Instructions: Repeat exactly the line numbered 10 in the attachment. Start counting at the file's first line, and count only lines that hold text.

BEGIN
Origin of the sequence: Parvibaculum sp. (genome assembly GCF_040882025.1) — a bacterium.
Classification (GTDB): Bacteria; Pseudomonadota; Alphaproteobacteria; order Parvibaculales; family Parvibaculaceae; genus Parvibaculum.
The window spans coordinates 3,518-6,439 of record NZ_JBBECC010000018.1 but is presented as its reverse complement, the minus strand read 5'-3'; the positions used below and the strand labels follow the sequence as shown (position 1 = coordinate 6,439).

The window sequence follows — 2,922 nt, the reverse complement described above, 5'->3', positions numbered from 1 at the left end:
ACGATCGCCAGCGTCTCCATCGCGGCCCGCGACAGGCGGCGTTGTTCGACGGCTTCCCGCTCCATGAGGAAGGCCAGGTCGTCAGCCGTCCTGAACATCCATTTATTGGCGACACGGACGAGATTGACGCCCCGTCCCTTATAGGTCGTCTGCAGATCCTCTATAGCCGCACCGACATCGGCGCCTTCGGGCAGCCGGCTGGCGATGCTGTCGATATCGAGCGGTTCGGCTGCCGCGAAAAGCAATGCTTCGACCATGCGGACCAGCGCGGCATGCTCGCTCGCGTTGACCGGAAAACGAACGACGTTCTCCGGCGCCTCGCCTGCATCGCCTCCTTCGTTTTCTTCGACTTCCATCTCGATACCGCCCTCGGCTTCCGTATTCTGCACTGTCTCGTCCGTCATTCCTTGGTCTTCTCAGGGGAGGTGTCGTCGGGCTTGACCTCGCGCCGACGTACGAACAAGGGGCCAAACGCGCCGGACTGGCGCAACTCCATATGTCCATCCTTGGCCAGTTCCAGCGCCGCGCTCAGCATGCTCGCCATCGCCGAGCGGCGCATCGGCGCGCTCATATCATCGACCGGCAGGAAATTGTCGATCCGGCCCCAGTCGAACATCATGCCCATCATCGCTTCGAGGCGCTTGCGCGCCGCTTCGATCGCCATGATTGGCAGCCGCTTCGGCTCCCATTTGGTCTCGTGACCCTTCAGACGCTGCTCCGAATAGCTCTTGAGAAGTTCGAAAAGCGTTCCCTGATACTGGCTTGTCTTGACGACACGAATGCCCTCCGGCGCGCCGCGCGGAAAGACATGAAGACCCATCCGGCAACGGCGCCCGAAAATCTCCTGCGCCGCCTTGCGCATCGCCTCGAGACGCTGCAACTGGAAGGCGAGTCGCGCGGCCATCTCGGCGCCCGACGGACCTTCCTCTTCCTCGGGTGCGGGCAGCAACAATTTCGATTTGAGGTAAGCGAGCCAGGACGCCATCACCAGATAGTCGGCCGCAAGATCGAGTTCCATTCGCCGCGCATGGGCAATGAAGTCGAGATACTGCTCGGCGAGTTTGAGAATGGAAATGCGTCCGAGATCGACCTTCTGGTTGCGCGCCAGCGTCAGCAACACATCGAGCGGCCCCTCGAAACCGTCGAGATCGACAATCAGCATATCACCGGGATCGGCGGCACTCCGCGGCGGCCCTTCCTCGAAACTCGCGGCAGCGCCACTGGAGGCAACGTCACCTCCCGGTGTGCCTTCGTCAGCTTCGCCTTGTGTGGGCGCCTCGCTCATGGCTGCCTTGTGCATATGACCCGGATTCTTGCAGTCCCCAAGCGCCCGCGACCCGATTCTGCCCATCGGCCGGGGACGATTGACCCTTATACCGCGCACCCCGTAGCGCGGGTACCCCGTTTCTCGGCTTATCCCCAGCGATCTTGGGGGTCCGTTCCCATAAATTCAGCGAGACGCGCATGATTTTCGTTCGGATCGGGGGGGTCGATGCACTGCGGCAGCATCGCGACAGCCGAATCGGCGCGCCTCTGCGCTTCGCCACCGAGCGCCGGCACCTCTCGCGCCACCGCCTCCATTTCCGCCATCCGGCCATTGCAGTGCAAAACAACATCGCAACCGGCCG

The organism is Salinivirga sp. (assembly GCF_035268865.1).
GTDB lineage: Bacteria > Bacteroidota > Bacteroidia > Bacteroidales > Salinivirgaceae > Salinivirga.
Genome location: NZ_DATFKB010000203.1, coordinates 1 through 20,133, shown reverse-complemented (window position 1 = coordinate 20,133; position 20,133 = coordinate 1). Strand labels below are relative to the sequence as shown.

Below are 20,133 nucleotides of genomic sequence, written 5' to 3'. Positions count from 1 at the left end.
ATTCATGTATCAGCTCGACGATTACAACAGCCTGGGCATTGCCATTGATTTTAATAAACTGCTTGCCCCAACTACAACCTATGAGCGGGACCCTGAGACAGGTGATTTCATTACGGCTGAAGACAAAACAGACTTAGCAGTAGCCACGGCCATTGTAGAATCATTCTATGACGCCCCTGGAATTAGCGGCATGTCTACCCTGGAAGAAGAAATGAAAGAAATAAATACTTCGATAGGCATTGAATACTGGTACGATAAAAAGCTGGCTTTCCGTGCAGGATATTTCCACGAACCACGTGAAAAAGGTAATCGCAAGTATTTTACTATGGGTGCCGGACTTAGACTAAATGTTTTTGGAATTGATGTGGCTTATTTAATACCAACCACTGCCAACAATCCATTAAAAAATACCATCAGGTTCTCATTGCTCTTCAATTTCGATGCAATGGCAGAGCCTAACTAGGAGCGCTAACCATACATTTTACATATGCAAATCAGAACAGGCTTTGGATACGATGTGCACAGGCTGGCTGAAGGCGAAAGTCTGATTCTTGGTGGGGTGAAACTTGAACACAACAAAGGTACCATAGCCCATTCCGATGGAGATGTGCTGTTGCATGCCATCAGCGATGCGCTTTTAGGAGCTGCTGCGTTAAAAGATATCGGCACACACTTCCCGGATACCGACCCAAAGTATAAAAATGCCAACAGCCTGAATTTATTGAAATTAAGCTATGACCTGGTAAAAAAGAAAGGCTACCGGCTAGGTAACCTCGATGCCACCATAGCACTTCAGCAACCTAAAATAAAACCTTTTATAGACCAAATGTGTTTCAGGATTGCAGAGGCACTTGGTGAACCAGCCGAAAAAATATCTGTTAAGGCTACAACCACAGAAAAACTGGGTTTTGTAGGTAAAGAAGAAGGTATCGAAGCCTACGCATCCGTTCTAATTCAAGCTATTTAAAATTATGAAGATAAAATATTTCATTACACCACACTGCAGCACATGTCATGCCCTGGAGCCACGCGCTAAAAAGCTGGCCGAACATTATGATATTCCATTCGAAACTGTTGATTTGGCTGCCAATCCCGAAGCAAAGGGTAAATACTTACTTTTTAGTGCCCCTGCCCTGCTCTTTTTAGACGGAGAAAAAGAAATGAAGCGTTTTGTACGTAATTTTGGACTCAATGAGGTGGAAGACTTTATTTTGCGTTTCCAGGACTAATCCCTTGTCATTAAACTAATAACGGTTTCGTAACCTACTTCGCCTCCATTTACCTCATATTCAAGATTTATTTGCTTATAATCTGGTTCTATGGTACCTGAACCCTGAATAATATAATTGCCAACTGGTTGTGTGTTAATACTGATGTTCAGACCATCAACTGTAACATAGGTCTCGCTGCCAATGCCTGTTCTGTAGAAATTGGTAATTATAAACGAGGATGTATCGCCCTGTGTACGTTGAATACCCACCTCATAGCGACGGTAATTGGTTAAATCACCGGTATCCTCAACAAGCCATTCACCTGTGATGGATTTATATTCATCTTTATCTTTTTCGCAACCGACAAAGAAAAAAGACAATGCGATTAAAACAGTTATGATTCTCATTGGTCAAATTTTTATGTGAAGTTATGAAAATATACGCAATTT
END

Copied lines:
ATTCATGTATCAGCTCGACGATTACAACAGCCTGGGCATTGCCATTGATTTTAATAAACTGCTTGCCCCAACTACAACCTATGAGCGGGACCCTGAGACAGGTGATTTCATTACGGCTGAAGACAAAACAGACTTAGCAGTAGCCACGGCCATTGTAGAATCATTCTATGACGCCCCTGGAATTAGCGGCATGTCTACCCTGGAAGAAGAAATGAAAGAAATAAATACTTCGATAGGCATTGAATACTGGTACGATAAAAAGCTGGCTTTCCGTGCAGGATATTTCCACGAACCACGTGAAAAAGGTAATCGCAAGTATTTTACTATGGGTGCCGGACTTAGACTAAATGTTTTTGGAATTGATGTGGCTTATTTAATACCAACCACTGCCAACAATCCATTAAAAAATACCATCAGGTTCTCATTGCTCTTCAATTTCGATGCAATGGCAGAGCCTAACTAGGAGCGCTAACCATACATTTTACATATGCAAATCAGAACAGGCTTTGGATACGATGTGCACAGGCTGGCTGAAGGCGAAAGTCTGATTCTTGGTGGGGTGAAACTTGAACACAACAAAGGTACCATAGCCCATTCCGATGGAGATGTGCTGTTGCATGCCATCAGCGATGCGCTTTTAGGAGCTGCTGCGTTAAAAGATATCGGCACACACTTCCCGGATACCGACCCAAAGTATAAAAATGCCAACAGCCTGAATTTATTGAAATTAAGCTATGACCTGGTAAAAAAGAAAGGCTACCGGCTAGGTAACCTCGATGCCACCATAGCACTTCAGCAACCTAAAATAAAACCTTTTATAGACCAAATGTGTTTCAGGATTGCAGAGGCACTTGGTGAACCAGCCGAAAAAATATCTGTTAAGGCTACAACCACAGAAAAACTGGGTTTTGTAGGTAAAGAAGAAGGTATCGAAGCCTACGCATCCGTTCTAATTCAAGCTATTTAAAATTATGAAGATAAAATATTTCATTACACCACACTGCAGCACATGTCATGCCCTGGAGCCACGCGCTAAAAAGCTGGCCGAACATTATGATATTCCATTCGAAACTGTTGATTTGGCTGCCAATCCCGAAGCAAAGGGTAAATACTTACTTTTTAGTGCCCCTGCCCTGCTCTTTTTAGACGGAGAAAAAGAAATGAAGCGTTTTGTACGTAATTTTGGACTCAATGAGGTGGAAGACTTTATTTTGCGTTTCCAGGACTAATCCCTTGTCATTAAACTAATAACGGTTTCGTAACCTACTTCGCCTCCATTTACCTCATATTCAAGATTTATTTGCTTATAATCTGGTTCTATGGTACCTGAACCCTGAATAATATAATTGCCAACTGGTTGTGTGTTAATACTGATGTTCAGACCATCAACTGTAACATAGGTCTCGCTGCCAATGCCTGTTCTGTAGAAATTGGTAATTATAAACGAGGATGTATCGCCCTGTGTACGTTGAATACCCACCTCATAGCGACGGTAATTGGTTAAATCACCGGTATCCTCAACAAGCCATTCACCTGTGATGGATTTATATTCATCTTTATCTTTTTCGCAACCGACAAAGAAAAAAGACAATGCGATTAAAACAGTTATGATTCTCATTGGTCAAATTTTTATGTGAAGTTATGAAAATATACGCAATTT